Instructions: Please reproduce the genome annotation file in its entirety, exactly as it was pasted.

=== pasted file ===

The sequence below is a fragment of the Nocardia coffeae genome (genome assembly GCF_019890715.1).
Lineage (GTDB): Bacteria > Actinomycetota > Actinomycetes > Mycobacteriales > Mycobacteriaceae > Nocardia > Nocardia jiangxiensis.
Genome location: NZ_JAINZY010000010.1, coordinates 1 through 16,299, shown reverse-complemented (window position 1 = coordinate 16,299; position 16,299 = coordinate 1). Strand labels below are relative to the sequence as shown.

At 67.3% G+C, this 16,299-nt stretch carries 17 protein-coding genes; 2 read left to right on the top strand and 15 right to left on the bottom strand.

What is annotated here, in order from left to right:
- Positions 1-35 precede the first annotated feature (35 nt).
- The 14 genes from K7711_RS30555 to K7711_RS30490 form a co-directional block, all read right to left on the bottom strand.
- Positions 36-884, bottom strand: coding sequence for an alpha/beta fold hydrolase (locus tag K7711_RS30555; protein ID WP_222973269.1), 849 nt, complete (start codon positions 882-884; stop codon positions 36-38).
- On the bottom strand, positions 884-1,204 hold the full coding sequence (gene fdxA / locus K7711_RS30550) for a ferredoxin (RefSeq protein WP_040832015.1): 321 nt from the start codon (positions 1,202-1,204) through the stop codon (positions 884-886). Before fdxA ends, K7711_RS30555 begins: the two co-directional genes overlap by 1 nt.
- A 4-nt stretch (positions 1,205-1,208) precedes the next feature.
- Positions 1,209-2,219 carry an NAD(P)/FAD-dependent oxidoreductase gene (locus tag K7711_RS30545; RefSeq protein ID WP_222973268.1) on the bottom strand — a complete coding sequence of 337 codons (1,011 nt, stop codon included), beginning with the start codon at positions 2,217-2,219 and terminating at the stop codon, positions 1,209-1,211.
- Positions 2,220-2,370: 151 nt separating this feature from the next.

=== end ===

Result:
The sequence below is a fragment of the Nocardia coffeae genome (genome assembly GCF_019890715.1).
Lineage (GTDB): Bacteria > Actinomycetota > Actinomycetes > Mycobacteriales > Mycobacteriaceae > Nocardia > Nocardia jiangxiensis.
Genome location: NZ_JAINZY010000010.1, coordinates 1 through 16,299, shown reverse-complemented (window position 1 = coordinate 16,299; position 16,299 = coordinate 1). Strand labels below are relative to the sequence as shown.

At 67.3% G+C, this 16,299-nt stretch carries 17 protein-coding genes; 2 read left to right on the top strand and 15 right to left on the bottom strand.

What is annotated here, in order from left to right:
- Positions 1-35 precede the first annotated feature (35 nt).
- The 14 genes from K7711_RS30555 to K7711_RS30490 form a co-directional block, all read right to left on the bottom strand.
- Positions 36-884, bottom strand: coding sequence for an alpha/beta fold hydrolase (locus tag K7711_RS30555; protein ID WP_222973269.1), 849 nt, complete (start codon positions 882-884; stop codon positions 36-38).
- On the bottom strand, positions 884-1,204 hold the full coding sequence (gene fdxA / locus K7711_RS30550) for a ferredoxin (RefSeq protein WP_040832015.1): 321 nt from the start codon (positions 1,202-1,204) through the stop codon (positions 884-886). Before fdxA ends, K7711_RS30555 begins: the two co-directional genes overlap by 1 nt.
- A 4-nt stretch (positions 1,205-1,208) precedes the next feature.
- Positions 1,209-2,219 carry an NAD(P)/FAD-dependent oxidoreductase gene (locus tag K7711_RS30545; RefSeq protein ID WP_222973268.1) on the bottom strand — a complete coding sequence of 337 codons (1,011 nt, stop codon included), beginning with the start codon at positions 2,217-2,219 and terminating at the stop codon, positions 1,209-1,211.
- Positions 2,220-2,370: 151 nt separating this feature from the next.